John Tomlinson

A Challenge to Banking

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SECTION TWO - Honest Money

Serious Surgery

The question must now be asked - and it is a serious and hard question: do we wish to change our current dishonest banking and monetary system for an honest one?

If we do not, then this is no more than an academic exercise. If we do, we can actually begin the process of seriously addressing the problems of inflation, debt, unemployment and growing government budget expenditure.

Of course, none of us is free to wave a magic wand and make it all happen just as we wish. But, each of us is capable of thinking the problem through, learning what needs to be done, and influencing our political electees. Have you ever noticed how, when enough people set the right example, their leaders follow?

The steps required to stop the creation of new units of money by the banking system are fairly straightforward. Legislation will have to be enacted which makes new loan agreements legally unenforceable from the date of the Act. The Act will have to deal with all existing law which offers protection to any sort of lender, depositor or creditor. It will have to remove any form of debt collection, any assistance to debt collectors and any action against debtors - including bankruptcy - from the police, the courts and all other areas of government authority, except perhaps in matters of taxation, for debts incurred, credit given or deposits made after the date of the Act.

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Option 1: allowing existing debt to continue

Under this option, there will be no change for debts already in existence, credit already issued or deposits made prior to the date of the Act. They will be enforceable under the law applying at the time of the agreements into which the parties entered.

The changes required in taxation rules will require a similar approach. To put interest payments and dividend payments on a level playing field, either dividend payments will have to be allowed as a deduction before tax is calculated or interest payments will have to be made from profits after tax. With respect to existing debt, many companies are so dependent upon debt finance that they would not be able to meet interest payments from profits after tax. For them to survive, they would have to continue to pay interest from income before tax. Where existing debts are allowed to continue, therefore, the tax rules, which existed immediately prior to the Act, must continue to apply to debts incurred before the Act.

Following these changes, debt will no longer be an attractive option and the money-lending activities of commercial banks and the banking system as a whole will cease due to lack of security.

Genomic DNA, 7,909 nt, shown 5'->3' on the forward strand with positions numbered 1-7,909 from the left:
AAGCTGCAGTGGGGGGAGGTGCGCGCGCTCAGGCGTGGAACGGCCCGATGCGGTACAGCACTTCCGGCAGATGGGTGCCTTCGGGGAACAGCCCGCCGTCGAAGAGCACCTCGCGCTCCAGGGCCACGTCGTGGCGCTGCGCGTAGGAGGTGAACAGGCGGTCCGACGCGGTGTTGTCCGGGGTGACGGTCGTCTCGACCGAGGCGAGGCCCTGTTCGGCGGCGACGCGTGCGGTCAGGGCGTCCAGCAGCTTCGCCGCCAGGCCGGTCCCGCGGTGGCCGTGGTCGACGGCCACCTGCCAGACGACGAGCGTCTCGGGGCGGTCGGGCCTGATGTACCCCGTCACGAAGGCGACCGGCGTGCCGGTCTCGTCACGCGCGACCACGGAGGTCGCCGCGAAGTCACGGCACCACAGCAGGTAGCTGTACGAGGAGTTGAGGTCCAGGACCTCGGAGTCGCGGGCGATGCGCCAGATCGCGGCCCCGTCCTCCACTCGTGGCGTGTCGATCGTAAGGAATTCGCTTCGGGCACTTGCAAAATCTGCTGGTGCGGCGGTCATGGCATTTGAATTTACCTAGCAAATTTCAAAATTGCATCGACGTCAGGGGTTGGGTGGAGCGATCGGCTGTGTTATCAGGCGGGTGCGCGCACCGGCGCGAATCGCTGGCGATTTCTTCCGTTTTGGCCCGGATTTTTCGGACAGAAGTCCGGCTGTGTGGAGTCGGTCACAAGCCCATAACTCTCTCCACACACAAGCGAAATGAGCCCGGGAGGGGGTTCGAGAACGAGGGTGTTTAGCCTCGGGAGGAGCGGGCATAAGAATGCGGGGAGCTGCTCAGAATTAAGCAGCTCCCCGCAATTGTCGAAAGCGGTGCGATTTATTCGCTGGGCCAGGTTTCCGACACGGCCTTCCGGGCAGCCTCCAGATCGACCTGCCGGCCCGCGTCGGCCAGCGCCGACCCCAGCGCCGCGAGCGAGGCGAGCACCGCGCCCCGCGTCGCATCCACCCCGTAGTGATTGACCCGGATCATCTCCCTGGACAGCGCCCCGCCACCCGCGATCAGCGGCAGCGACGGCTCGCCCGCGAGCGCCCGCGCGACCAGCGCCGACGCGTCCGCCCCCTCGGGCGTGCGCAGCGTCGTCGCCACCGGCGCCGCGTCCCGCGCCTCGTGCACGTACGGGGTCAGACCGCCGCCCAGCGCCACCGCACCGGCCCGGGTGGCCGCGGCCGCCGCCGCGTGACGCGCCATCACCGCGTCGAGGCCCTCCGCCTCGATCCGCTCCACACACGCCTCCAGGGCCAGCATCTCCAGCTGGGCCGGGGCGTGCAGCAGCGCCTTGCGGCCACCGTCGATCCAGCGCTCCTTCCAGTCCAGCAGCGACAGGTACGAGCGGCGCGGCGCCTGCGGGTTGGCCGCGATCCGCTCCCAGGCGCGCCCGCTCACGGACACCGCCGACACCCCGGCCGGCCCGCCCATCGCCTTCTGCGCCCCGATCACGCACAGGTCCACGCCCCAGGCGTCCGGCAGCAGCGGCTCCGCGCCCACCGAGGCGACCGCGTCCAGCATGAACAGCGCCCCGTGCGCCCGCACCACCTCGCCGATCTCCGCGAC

Existing debt will be repaid over time, as their various maturities are reached, bringing home units of money which have been removed from their domestic market-places by either a time or a geographical factor. The real domestic money supply will then become apparent and the process of accurately measuring both its domestic and its international exchange value can begin. But, this process cannot begin until all existing debt is repaid. That could be a long time indeed.

For many, these changes will not be enough. They leave the current extensive burden of debt in place. Businesses could still be made bankrupt under the law covering existing debt. Interest payments will still be required. Either could continue to add to the growing roll of the unemployed.

The cost to taxpayers of interest on government debt is gigantic. This is a cost about which many can ask valid questions. Why, when the government is the only legally authorised creator of money, do governments license others to create it and then pay interest to those whom they have licensed on the new money created? It is more normal for licensees to pay royalties or fees of some sort to whoever grants the license. Banks should be paying the governments fees. Governments should not be paying interest. Elimination of interest payments from government budgets can reduce them substantially.

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Option 2: converting all debt to equity

The conversion of all existing debt to equity will resolve these additional concerns. Complete conversion is a more radical and thorough solution. It will, of course, require a more complex legislative package. The nature of the relevant legislation will obviously vary from country to country. The purpose here is merely to outline the essentials.

New legislation will be required to repeal all existing law which offers protection to any sort of lenders, depositors or creditors. It must also, except in the areas of taxation, immediately remove from the jurisdiction of the police, all courts and all other areas of government authority, any form of debt collection, any assistance to debt collectors and any action against debtors - including bankruptcy.